move the outline indicating your current view on the  desktop.
       Releasing  the button will reposition the desktop to the point
       at which the outline is displayed.  Mouse button two,  pressed
       in  one of the small "virtual" windows, allows you to move the
       small window to another portion of the desktop.  If during the
       move  operation,  you  would  like to place the window in your
       current view of the desktop, simply moving the pointer out  of
       the panner will result in the window outline changing from the
       small outline to a large outline showing the dimensions of the
       client  window.   The  converse  is true of any move operation
       started outside of the panner:  if the pointer is  moved  into
       the  panner window, the outline will change to a small outline
       allowing you to place the  window  anywhere  on  the  desktop.
       Another  feature  of  the panner is that if you resize it, the
       Virtual Desktop will resize a  corresponding  amount.   During
       the  resize,  the dimensions shown reflect the Virtual Desktop

       There are two hints that client windows may  use  when  asking
       the window manager to position top level windows:  User Speci=AD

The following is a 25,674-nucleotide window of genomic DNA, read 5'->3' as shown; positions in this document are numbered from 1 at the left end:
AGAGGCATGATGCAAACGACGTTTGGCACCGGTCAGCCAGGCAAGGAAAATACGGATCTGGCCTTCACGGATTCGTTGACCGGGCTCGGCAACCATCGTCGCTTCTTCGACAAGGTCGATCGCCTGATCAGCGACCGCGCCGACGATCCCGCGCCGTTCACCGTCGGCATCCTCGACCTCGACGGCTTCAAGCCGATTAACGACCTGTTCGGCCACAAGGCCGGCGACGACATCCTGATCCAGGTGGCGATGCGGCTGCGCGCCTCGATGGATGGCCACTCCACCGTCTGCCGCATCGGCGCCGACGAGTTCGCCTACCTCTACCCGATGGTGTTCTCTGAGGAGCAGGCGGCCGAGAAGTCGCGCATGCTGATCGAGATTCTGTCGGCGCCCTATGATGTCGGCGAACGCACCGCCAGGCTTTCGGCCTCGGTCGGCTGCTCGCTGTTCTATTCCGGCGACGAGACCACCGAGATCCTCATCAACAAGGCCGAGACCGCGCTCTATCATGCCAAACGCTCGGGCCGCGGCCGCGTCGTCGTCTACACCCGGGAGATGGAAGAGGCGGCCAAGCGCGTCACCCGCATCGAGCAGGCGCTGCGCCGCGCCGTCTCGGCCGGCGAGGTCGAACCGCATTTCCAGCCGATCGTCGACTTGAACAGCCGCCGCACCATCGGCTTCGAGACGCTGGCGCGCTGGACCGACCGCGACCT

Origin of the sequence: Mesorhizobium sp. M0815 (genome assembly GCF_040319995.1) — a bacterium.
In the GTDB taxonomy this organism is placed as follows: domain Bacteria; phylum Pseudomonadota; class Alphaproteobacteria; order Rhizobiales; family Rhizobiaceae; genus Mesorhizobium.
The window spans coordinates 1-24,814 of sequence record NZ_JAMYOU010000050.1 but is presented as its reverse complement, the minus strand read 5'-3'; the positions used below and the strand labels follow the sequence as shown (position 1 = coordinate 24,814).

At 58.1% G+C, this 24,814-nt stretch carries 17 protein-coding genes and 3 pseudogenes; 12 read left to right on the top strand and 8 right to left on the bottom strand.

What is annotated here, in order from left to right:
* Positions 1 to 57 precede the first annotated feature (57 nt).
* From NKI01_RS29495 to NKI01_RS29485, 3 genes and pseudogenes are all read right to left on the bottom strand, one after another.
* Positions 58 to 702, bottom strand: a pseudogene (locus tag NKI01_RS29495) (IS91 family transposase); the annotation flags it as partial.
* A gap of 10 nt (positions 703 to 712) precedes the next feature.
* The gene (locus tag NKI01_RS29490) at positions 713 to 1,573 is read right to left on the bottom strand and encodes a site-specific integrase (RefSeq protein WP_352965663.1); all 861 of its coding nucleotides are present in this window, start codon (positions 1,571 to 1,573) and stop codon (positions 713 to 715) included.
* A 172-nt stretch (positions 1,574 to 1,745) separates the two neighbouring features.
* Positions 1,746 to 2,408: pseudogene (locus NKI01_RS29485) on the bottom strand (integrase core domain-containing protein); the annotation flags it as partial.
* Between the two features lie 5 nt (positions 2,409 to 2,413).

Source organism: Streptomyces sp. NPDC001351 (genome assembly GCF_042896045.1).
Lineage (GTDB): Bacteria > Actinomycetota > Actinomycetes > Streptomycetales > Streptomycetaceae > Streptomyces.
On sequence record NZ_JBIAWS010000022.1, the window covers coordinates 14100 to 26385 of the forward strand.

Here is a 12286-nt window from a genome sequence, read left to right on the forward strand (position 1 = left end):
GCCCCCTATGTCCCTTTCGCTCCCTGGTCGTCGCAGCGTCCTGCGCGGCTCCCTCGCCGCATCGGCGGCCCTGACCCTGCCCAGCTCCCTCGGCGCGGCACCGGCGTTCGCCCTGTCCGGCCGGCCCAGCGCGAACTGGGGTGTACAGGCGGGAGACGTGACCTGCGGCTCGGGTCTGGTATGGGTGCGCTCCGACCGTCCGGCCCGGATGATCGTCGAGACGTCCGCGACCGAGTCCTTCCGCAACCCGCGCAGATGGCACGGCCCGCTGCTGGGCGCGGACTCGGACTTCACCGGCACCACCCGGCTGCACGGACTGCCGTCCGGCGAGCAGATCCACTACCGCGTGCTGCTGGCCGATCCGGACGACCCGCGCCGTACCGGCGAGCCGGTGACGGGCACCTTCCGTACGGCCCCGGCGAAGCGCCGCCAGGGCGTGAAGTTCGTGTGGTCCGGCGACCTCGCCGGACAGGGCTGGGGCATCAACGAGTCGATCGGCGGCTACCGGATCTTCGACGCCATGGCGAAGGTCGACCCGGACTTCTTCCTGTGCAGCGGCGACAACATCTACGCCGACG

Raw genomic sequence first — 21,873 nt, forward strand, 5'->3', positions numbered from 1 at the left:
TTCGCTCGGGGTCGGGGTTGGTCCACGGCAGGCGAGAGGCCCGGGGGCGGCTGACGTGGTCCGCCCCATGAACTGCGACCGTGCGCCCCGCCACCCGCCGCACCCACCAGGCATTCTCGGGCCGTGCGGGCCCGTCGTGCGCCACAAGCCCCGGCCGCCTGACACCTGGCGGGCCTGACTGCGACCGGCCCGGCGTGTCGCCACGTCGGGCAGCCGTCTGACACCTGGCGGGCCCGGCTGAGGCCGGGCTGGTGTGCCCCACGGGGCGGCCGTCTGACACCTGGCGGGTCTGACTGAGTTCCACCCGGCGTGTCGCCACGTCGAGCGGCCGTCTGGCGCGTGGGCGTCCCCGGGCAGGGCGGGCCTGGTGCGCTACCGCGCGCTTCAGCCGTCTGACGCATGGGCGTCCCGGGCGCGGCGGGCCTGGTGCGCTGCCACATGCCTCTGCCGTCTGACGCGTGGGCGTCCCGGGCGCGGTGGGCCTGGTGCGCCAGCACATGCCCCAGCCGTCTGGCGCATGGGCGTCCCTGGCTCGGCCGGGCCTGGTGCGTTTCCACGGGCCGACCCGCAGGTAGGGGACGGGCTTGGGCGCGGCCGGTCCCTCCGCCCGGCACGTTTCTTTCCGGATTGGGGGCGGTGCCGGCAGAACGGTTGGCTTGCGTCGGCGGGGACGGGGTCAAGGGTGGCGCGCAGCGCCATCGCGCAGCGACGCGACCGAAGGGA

fied Position  (USPosition)  and  Program  Specified  Position
       (PPosition).   tvtwm handles each of these two hints in a dif=AD
       ferent manner.  If USPosition hints are set, the  window  will
       be placed at the pixel location requested.  If PPosition hints
       are set, the window will be placed at the  requested  location
       plus the offsets of the current Virtual Desktop position.  For
       example, if the desktop is positioned at +100+300 and a window
       is  mapped  at  +100+100  with PPosition hints set, the window
       would be placed at +200+400 on the Virtual Desktop.

       Along  with  the  Virtual  Desktop  comes  a  concept   called
       ``sticky'' windows.  Sticky windows can be thought of as stuck
       to the glass of the display.  Sticky windows do not scroll out
       of view when the desktop is scrolled.

=2D---- end of manual page section ----


  Cristian Pietsch